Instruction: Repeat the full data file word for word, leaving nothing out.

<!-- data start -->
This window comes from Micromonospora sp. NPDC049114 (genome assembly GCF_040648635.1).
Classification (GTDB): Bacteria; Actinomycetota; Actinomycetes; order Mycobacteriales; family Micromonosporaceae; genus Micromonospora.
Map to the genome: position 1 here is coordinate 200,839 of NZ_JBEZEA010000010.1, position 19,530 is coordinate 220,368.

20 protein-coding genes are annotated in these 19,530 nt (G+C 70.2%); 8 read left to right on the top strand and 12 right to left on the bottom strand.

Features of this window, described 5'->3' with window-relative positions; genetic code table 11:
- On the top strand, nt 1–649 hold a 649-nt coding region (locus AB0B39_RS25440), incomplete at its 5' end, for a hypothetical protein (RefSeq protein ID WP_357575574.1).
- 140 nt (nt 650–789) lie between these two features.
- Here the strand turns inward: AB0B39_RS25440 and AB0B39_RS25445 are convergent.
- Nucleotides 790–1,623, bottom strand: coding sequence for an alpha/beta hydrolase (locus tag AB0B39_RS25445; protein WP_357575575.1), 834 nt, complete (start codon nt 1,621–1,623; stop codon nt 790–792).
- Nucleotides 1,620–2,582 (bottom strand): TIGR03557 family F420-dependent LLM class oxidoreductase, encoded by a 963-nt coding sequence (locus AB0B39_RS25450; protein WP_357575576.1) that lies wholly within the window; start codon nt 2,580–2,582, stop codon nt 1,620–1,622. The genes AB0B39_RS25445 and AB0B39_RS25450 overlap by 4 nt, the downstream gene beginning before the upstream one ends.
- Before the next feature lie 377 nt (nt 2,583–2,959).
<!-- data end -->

This window comes from Micromonospora sp. NPDC049114 (genome assembly GCF_040648635.1).
Classification (GTDB): Bacteria; Actinomycetota; Actinomycetes; order Mycobacteriales; family Micromonosporaceae; genus Micromonospora.
Map to the genome: position 1 here is coordinate 200,839 of NZ_JBEZEA010000010.1, position 19,530 is coordinate 220,368.

20 protein-coding genes are annotated in these 19,530 nt (G+C 70.2%); 8 read left to right on the top strand and 12 right to left on the bottom strand.

Features of this window, described 5'->3' with window-relative positions; genetic code table 11:
- On the top strand, nt 1–649 hold a 649-nt coding region (locus AB0B39_RS25440), incomplete at its 5' end, for a hypothetical protein (RefSeq protein ID WP_357575574.1).
- 140 nt (nt 650–789) lie between these two features.
- Here the strand turns inward: AB0B39_RS25440 and AB0B39_RS25445 are convergent.
- Nucleotides 790–1,623, bottom strand: coding sequence for an alpha/beta hydrolase (locus tag AB0B39_RS25445; protein WP_357575575.1), 834 nt, complete (start codon nt 1,621–1,623; stop codon nt 790–792).
- Nucleotides 1,620–2,582 (bottom strand): TIGR03557 family F420-dependent LLM class oxidoreductase, encoded by a 963-nt coding sequence (locus AB0B39_RS25450; protein WP_357575576.1) that lies wholly within the window; start codon nt 2,580–2,582, stop codon nt 1,620–1,622. The genes AB0B39_RS25445 and AB0B39_RS25450 overlap by 4 nt, the downstream gene beginning before the upstream one ends.
- Before the next feature lie 377 nt (nt 2,583–2,959).